GoatUp Review

By , on September 15, 2011

  • Publisher: Llamasoft
  • Genre: Action
  • Released: 13 Sep, 2011
  • Size: 9.9 MB
  • Price: FREE!
Download on the AppStore
4 out of 5


  • It's modern, it's retro, it's a visual eyeful.
  • Mixes up the vertical platforming formula with some truly odd objectives.
  • Fluid controls; punishes players for being impatient while also rewarding risk-taking behavior.


  • Quirky style may not be to everyone's tastes; absurdism distilled in to game form.
  • 'Advertising' pushed on the player every time you restart.


GoatUp fits in nicely with the Llamasoft pantheon of abstract titles, though this vertical platformer certainly feels 'straighter' than most even despite twists like killing off enemies with your offspring.

  • Full Review
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There exist in this world a whole host of games that you either 'get' or you 'don't. Often they border on artistic works, poking fun at or otherwise playing around with the conventions of gaming for its own agenda, but ultimately some sort of personal understanding or connection is needed to forgive the quirks these sorts of games create.

In the grand scheme of Llamasoft's past work, GoatUp is perhaps the least challenging title to approach and that's saying a lot when you're playing a goat who creates children by eating grass and subsequently uses them as a weapon.

Whether you choose the swipe or tilt controls to move your goat back and forth, the real objective of GoatUp is to survive long enough to create as many children as possible while climbing a never-ending vertical stack of platforms. As you crop the grass you'll also uncover random objects ranging from the icons of previous Llamasoft games to various weird and interesting creatures and items.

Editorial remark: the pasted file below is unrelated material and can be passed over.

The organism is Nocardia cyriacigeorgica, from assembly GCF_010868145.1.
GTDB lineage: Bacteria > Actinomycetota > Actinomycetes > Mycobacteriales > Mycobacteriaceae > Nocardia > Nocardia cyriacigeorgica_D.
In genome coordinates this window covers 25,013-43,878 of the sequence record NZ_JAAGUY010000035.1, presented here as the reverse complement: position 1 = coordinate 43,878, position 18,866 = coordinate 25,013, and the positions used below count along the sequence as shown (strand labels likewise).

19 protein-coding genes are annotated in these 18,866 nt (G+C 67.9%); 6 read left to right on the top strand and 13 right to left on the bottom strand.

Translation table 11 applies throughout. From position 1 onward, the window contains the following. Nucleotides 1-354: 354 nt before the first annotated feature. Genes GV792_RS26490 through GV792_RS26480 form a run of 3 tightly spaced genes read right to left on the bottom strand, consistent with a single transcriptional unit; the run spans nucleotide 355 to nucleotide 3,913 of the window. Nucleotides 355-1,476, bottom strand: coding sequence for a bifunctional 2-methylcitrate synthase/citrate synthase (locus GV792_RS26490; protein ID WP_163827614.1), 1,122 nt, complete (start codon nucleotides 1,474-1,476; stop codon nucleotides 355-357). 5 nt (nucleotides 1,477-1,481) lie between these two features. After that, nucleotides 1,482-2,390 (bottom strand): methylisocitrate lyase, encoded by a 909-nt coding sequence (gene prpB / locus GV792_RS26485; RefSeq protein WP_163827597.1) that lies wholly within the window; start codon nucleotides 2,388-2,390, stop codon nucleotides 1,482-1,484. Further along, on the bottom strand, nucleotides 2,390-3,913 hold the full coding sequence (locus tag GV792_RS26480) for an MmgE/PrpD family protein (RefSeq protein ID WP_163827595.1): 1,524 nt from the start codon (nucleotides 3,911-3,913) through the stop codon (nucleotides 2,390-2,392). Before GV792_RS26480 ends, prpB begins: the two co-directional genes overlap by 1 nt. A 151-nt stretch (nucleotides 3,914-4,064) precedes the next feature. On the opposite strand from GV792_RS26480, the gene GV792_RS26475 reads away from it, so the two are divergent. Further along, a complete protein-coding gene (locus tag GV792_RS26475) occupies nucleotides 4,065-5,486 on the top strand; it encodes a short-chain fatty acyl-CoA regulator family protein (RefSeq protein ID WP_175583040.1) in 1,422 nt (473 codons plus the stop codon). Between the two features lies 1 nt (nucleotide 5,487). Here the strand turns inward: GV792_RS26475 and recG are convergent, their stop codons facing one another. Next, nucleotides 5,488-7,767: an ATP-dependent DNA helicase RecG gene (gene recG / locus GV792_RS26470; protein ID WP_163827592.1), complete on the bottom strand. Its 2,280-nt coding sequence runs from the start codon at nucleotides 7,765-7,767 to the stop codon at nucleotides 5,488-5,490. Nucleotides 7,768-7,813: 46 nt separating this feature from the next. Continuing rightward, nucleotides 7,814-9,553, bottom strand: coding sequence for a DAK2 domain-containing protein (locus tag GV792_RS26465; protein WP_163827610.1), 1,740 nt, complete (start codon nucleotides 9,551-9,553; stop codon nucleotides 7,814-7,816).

In typical style the game sports a retro pixel-art on black-background scheme reminiscent of old-school arcade games while also pairing it with simple 3D effects, allowing the player to rotate around the vertical pillar you're jumping up. While not as garish as previous games, GoatUp is still a bright and colorful title despite its minimalist design.

Ultimately there's not a lot to GoatUp; while the core idea is bizarre, the gameplay doesn't stray far from the basic vertical platforming concept. Neat touches like placing 'billy goats' in risky locations add a risk vs. reward factor, but it's not enough to make the game stand on its own feet.

If you're a fan of Llamasoft's previous titles I won't need to convince you to try this one. For everyone else it's worth throwing caution to the wind and seeing if GoatUp clicks with you, but if you're sick of endless titles you can pass it up for now.


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